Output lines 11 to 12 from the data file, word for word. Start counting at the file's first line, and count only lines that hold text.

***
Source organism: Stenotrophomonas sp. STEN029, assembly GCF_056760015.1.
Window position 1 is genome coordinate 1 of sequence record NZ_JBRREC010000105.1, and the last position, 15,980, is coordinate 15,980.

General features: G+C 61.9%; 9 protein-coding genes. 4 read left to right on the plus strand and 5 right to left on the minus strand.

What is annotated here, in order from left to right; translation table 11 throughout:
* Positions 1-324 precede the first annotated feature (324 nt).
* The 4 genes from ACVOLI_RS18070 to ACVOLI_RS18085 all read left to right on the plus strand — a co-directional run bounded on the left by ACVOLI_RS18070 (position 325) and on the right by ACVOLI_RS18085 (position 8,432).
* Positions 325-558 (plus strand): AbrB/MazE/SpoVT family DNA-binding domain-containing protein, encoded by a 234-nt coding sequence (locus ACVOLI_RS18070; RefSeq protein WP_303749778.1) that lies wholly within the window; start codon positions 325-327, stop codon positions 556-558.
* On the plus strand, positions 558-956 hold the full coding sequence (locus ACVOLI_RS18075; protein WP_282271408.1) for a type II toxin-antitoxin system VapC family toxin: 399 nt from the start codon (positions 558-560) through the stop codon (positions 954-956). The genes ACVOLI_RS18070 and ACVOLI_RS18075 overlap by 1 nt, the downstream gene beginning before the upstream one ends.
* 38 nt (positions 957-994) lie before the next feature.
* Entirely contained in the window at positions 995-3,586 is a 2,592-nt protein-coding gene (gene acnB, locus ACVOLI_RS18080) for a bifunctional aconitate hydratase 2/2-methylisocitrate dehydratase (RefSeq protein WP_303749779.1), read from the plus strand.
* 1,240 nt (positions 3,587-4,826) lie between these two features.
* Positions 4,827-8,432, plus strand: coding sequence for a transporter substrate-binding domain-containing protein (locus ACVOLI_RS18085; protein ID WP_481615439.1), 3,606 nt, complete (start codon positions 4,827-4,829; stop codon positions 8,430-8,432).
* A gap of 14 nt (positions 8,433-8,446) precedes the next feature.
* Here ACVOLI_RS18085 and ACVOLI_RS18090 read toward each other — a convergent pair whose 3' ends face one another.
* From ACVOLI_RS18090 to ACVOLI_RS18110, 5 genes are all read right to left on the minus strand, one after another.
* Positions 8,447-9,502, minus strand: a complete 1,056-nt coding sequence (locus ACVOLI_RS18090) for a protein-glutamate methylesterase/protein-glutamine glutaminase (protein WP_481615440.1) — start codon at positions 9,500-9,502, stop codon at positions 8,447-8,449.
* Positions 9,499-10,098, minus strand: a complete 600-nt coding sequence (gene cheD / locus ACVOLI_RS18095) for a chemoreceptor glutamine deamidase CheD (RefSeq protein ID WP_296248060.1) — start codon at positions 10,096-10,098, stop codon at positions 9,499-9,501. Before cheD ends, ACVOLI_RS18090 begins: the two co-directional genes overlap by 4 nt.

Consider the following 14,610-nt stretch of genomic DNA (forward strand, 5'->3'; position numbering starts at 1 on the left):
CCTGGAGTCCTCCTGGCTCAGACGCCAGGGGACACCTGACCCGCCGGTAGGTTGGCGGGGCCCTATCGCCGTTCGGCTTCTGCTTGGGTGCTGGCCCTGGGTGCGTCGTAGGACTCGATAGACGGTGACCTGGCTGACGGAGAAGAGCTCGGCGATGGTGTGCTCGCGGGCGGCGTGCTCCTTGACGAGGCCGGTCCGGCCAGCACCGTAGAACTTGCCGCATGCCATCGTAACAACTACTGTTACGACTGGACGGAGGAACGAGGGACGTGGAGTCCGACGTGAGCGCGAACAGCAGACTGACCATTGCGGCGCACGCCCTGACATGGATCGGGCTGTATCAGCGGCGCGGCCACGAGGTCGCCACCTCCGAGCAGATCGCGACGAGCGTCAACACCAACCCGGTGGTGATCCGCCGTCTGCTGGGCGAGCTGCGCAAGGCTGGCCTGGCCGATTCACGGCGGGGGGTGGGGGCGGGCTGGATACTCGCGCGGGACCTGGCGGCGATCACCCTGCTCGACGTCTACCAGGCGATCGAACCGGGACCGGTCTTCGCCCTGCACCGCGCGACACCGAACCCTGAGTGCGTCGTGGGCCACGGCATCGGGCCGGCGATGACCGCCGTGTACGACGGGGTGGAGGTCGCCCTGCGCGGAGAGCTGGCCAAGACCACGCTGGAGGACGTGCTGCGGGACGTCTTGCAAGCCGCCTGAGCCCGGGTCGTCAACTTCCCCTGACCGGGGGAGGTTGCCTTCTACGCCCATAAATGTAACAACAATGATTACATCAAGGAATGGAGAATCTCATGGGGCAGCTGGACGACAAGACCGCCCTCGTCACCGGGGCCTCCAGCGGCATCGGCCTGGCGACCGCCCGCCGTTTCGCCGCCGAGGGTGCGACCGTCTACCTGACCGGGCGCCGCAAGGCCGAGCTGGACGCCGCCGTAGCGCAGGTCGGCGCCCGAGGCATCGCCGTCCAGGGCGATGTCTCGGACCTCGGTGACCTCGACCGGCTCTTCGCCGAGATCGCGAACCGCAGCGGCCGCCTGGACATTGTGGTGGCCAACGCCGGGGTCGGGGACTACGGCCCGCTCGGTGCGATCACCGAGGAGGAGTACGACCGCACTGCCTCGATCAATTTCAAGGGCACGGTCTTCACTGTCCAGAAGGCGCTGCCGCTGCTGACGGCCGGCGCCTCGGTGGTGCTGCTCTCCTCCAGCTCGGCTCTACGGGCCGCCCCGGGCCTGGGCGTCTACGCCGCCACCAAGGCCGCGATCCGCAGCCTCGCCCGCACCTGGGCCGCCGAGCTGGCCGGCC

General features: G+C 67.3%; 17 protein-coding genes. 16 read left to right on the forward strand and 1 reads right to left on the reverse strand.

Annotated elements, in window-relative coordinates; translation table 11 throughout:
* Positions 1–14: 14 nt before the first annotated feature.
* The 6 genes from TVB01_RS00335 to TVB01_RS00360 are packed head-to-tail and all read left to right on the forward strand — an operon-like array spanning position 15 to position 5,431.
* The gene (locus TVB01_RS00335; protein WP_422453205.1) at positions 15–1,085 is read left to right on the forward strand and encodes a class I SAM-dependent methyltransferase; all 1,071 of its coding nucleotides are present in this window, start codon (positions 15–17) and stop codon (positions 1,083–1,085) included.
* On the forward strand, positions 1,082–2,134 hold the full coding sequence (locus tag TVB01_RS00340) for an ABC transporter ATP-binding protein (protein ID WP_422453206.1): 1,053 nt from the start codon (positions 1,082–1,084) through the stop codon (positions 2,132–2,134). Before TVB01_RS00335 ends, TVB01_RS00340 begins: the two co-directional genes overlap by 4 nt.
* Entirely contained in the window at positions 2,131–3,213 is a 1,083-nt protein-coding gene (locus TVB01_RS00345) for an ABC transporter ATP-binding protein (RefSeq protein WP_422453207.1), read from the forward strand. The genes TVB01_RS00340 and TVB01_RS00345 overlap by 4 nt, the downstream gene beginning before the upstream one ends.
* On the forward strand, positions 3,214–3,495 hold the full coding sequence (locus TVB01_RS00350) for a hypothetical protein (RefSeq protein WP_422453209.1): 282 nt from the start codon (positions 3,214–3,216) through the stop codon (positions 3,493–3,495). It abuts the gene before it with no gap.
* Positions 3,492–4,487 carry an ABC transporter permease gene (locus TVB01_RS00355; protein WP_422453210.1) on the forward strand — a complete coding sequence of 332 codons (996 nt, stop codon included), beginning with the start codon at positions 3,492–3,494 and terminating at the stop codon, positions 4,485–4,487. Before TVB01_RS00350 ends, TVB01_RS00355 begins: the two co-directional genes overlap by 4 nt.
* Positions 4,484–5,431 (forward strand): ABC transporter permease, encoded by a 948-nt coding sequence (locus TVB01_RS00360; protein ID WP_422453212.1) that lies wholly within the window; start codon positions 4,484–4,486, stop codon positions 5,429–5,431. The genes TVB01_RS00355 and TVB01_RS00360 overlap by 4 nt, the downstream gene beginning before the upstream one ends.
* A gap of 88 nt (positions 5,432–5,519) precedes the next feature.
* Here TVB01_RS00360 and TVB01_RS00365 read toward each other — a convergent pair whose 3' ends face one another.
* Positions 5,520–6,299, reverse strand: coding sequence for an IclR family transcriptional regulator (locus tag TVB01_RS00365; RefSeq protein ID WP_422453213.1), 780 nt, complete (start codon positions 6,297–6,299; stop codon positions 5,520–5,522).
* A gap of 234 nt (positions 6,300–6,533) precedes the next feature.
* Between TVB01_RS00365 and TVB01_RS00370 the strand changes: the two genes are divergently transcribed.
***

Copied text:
* 1,240 nt (positions 3,587-4,826) lie between these two features.
* Positions 4,827-8,432, plus strand: coding sequence for a transporter substrate-binding domain-containing protein (locus ACVOLI_RS18085; protein ID WP_481615439.1), 3,606 nt, complete (start codon positions 4,827-4,829; stop codon positions 8,430-8,432).